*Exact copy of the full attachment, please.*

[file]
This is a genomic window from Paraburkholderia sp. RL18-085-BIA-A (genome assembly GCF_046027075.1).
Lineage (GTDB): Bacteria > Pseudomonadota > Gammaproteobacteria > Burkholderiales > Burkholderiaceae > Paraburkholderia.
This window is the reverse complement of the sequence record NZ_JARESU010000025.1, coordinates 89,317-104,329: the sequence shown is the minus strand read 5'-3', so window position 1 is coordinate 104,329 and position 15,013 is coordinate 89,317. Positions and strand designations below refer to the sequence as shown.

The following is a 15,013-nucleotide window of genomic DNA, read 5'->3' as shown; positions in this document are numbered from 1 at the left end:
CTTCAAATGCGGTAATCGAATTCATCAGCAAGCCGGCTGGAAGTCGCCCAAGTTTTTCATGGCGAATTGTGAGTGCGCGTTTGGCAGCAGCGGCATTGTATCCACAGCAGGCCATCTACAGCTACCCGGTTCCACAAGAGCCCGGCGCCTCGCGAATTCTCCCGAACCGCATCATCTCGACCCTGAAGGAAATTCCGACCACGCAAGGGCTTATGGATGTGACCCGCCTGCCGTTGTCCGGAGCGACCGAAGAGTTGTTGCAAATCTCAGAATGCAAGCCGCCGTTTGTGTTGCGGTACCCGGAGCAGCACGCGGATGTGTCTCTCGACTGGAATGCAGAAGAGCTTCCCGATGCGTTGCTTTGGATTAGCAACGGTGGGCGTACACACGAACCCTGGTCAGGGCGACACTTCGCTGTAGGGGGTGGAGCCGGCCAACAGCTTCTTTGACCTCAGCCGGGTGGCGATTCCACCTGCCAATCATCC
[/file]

This is a genomic window from Paraburkholderia sp. RL18-085-BIA-A (genome assembly GCF_046027075.1).
Lineage (GTDB): Bacteria > Pseudomonadota > Gammaproteobacteria > Burkholderiales > Burkholderiaceae > Paraburkholderia.
This window is the reverse complement of the sequence record NZ_JARESU010000025.1, coordinates 89,317-104,329: the sequence shown is the minus strand read 5'-3', so window position 1 is coordinate 104,329 and position 15,013 is coordinate 89,317. Positions and strand designations below refer to the sequence as shown.

The following is a 15,013-nucleotide window of genomic DNA, read 5'->3' as shown; positions in this document are numbered from 1 at the left end:
CTTCAAATGCGGTAATCGAATTCATCAGCAAGCCGGCTGGAAGTCGCCCAAGTTTTTCATGGCGAATTGTGAGTGCGCGTTTGGCAGCAGCGGCATTGTATCCACAGCAGGCCATCTACAGCTACCCGGTTCCACAAGAGCCCGGCGCCTCGCGAATTCTCCCGAACCGCATCATCTCGACCCTGAAGGAAATTCCGACCACGCAAGGGCTTATGGATGTGACCCGCCTGCCGTTGTCCGGAGCGACCGAAGAGTTGTTGCAAATCTCAGAATGCAAGCCGCCGTTTGTGTTGCGGTACCCGGAGCAGCACGCGGATGTGTCTCTCGACTGGAATGCAGAAGAGCTTCCCGATGCGTTGCTTTGGATTAGCAACGGTGGGCGTACACACGAACCCTGGTCAGGGCGACACTTCGCTGTAGGGGGTGGAGCCGGCCAACAGCTTCTTTGACCTCAGCCGGGTGGCGATTCCACCTGCCAATCATCC